From piracy to the original: the regularisation of retail of Ecuadorian cinema
Jose Carlos G Aguiar (University of Leiden)
Paper short abstract:
This paper looks into the regulation of retail of Ecuadorian cinema and the conversion of 'piracy' vending into original copies of movies in Quito and Guayaquil.
Paper long abstract:
Since the late 20th century the political economy of neoliberal capitalism has propagated criminalising discourses and policies to counter the copying and free circulation of cultural contents. The so-called 'piracy', that is, the unauthorised reproduction of cultural commodities, is defined as a serious criminal activity organised by international mafias. Opposed to these perceptions of global mafias and crime, there are countless men and women who earn an income with the retail of 'pirated' music, films and designs in street economies and marketplaces. Ecuador is perhaps the first country that has developed an alternative to the dominant discourses on piracy. Since 2010, the associations of sellers of pirated goods have sought a dialogue with the national government of Rafael Correa in order to 'formalise' they trade activities. With success, these associations and the National Institute for Intellectual Property of Ecuador, have developed a programme to convert the trade in pirated DVDs into original films. Under this scheme, the profits are equality shared among the seller, the movie producer and the government. This paper presents ethnographic material collected in Quito and Guayaquil to explore alternative views on copyrights, and better understand the notions of morality, honor and legality in the context of informal trade.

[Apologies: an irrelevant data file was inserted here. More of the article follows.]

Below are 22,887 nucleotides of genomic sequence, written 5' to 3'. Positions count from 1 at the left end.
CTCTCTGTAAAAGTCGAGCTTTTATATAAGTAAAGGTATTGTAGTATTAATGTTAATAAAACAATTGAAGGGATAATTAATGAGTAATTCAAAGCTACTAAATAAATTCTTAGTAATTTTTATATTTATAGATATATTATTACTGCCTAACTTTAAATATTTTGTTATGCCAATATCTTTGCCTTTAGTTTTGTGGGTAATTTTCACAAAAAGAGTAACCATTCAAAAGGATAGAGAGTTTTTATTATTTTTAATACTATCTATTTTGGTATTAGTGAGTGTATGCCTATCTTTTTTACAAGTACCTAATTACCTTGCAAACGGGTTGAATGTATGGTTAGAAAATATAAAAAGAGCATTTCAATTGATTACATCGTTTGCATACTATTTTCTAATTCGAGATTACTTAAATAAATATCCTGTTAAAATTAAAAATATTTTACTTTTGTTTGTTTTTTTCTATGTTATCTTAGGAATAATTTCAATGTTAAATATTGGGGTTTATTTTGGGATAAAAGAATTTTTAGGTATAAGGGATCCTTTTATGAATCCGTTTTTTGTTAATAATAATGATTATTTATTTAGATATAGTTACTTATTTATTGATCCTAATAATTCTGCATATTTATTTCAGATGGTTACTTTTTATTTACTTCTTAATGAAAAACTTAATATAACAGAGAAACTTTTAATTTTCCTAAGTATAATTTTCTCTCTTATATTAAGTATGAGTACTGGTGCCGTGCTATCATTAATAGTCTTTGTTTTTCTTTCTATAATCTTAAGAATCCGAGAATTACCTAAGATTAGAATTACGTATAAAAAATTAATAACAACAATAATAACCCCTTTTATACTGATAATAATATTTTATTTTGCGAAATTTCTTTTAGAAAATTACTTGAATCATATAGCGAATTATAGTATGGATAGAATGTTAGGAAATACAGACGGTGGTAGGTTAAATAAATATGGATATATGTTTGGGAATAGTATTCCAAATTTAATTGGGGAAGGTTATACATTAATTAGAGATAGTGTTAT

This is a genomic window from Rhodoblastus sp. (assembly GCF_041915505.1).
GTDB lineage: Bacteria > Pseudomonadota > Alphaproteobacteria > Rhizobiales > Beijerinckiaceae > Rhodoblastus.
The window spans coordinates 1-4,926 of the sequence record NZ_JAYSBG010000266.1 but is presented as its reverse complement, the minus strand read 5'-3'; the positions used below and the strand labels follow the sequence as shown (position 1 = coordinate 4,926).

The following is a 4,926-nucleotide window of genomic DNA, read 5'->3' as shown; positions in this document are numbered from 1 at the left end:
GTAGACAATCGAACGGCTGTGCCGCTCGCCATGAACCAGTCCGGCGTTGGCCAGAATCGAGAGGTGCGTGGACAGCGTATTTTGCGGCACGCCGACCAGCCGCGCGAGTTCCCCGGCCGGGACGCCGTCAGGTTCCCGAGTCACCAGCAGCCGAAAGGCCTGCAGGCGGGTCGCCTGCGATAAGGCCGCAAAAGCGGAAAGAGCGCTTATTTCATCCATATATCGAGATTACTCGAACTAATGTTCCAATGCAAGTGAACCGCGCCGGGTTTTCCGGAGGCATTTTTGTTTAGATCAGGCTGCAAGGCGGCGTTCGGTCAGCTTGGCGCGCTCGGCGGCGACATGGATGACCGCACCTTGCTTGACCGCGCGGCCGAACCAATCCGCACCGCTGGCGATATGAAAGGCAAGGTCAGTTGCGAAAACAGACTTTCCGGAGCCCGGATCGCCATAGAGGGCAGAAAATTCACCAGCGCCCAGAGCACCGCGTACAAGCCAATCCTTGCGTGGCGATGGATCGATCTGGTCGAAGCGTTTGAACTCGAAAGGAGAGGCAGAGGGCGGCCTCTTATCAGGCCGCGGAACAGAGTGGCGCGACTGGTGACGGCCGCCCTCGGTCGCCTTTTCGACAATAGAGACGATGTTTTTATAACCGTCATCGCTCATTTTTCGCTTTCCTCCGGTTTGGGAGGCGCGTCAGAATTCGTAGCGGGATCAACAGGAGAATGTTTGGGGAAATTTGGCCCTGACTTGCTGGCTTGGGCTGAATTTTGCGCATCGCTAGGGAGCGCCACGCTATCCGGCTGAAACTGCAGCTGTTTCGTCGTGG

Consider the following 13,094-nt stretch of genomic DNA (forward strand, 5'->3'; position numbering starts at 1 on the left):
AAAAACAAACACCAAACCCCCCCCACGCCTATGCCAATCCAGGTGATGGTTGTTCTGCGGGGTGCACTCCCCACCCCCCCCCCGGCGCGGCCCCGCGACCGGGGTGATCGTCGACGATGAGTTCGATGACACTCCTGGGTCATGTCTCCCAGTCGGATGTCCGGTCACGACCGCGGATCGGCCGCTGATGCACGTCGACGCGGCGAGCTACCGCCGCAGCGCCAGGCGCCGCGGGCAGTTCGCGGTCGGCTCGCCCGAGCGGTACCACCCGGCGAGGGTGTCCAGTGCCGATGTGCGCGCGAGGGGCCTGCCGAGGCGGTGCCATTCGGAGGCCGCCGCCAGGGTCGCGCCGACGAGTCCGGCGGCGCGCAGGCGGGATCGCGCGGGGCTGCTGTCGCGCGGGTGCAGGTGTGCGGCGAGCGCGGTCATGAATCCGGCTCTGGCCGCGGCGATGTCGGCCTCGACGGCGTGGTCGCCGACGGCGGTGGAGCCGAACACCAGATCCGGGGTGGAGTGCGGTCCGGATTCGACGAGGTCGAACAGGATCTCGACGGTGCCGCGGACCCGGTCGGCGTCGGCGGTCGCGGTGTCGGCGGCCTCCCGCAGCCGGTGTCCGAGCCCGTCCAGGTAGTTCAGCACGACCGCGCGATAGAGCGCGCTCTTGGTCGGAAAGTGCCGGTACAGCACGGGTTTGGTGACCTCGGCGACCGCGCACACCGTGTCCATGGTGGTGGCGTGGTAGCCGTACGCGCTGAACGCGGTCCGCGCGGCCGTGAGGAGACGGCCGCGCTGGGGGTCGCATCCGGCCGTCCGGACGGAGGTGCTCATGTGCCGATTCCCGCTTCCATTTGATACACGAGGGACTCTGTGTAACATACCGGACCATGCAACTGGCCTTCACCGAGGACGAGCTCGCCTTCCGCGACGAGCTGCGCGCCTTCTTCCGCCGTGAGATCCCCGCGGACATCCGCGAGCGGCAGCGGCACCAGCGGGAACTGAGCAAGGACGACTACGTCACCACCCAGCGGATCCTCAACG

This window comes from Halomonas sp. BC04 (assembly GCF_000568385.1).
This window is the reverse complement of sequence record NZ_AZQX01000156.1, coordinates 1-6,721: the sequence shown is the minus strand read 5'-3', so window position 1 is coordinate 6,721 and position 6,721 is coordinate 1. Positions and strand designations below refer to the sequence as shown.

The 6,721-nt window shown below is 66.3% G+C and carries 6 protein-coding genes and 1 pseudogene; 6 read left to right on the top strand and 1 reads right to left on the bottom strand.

Emerging economic futures: the intersections of informality and formality [Anthropology of Economy Network]